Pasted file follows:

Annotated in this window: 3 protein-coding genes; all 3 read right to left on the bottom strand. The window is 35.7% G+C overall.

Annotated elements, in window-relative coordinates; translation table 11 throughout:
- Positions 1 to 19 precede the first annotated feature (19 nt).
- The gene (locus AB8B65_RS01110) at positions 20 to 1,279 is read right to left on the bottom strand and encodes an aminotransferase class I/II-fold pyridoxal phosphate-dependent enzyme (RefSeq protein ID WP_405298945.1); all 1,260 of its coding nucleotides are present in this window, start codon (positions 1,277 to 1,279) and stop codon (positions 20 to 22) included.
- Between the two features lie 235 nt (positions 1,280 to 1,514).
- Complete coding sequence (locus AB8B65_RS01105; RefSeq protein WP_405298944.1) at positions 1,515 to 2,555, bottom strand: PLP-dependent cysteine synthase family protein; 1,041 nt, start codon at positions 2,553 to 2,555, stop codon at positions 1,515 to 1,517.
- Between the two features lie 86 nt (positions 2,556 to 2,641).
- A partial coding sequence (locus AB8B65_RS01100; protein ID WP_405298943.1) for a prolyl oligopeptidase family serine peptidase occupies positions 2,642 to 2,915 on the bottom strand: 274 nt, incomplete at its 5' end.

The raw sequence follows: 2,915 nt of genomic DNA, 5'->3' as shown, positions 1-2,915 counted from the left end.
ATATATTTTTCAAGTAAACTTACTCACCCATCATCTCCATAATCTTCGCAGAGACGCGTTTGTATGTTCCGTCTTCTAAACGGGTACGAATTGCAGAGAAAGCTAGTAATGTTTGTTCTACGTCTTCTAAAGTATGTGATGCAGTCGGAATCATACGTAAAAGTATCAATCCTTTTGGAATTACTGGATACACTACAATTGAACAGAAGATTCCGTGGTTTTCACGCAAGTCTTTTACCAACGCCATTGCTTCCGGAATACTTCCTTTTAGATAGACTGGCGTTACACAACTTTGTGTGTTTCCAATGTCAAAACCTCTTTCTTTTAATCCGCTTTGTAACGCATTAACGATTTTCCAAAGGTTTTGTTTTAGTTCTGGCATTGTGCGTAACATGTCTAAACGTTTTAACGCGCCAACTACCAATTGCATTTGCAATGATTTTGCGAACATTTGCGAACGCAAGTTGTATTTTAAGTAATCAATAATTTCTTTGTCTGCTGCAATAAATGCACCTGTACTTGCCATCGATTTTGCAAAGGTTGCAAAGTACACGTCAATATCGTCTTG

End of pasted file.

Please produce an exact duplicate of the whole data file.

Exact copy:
Annotated in this window: 3 protein-coding genes; all 3 read right to left on the bottom strand. The window is 35.7% G+C overall.

Annotated elements, in window-relative coordinates; translation table 11 throughout:
- Positions 1 to 19 precede the first annotated feature (19 nt).
- The gene (locus AB8B65_RS01110) at positions 20 to 1,279 is read right to left on the bottom strand and encodes an aminotransferase class I/II-fold pyridoxal phosphate-dependent enzyme (RefSeq protein ID WP_405298945.1); all 1,260 of its coding nucleotides are present in this window, start codon (positions 1,277 to 1,279) and stop codon (positions 20 to 22) included.
- Between the two features lie 235 nt (positions 1,280 to 1,514).
- Complete coding sequence (locus AB8B65_RS01105; RefSeq protein WP_405298944.1) at positions 1,515 to 2,555, bottom strand: PLP-dependent cysteine synthase family protein; 1,041 nt, start codon at positions 2,553 to 2,555, stop codon at positions 1,515 to 1,517.
- Between the two features lie 86 nt (positions 2,556 to 2,641).
- A partial coding sequence (locus AB8B65_RS01100; protein ID WP_405298943.1) for a prolyl oligopeptidase family serine peptidase occupies positions 2,642 to 2,915 on the bottom strand: 274 nt, incomplete at its 5' end.

The raw sequence follows: 2,915 nt of genomic DNA, 5'->3' as shown, positions 1-2,915 counted from the left end.
ATATATTTTTCAAGTAAACTTACTCACCCATCATCTCCATAATCTTCGCAGAGACGCGTTTGTATGTTCCGTCTTCTAAACGGGTACGAATTGCAGAGAAAGCTAGTAATGTTTGTTCTACGTCTTCTAAAGTATGTGATGCAGTCGGAATCATACGTAAAAGTATCAATCCTTTTGGAATTACTGGATACACTACAATTGAACAGAAGATTCCGTGGTTTTCACGCAAGTCTTTTACCAACGCCATTGCTTCCGGAATACTTCCTTTTAGATAGACTGGCGTTACACAACTTTGTGTGTTTCCAATGTCAAAACCTCTTTCTTTTAATCCGCTTTGTAACGCATTAACGATTTTCCAAAGGTTTTGTTTTAGTTCTGGCATTGTGCGTAACATGTCTAAACGTTTTAACGCGCCAACTACCAATTGCATTTGCAATGATTTTGCGAACATTTGCGAACGCAAGTTGTATTTTAAGTAATCAATAATTTCTTTGTCTGCTGCAATAAATGCACCTGTACTTGCCATCGATTTTGCAAAGGTTGCAAAGTACACGTCAATATCGTCTTG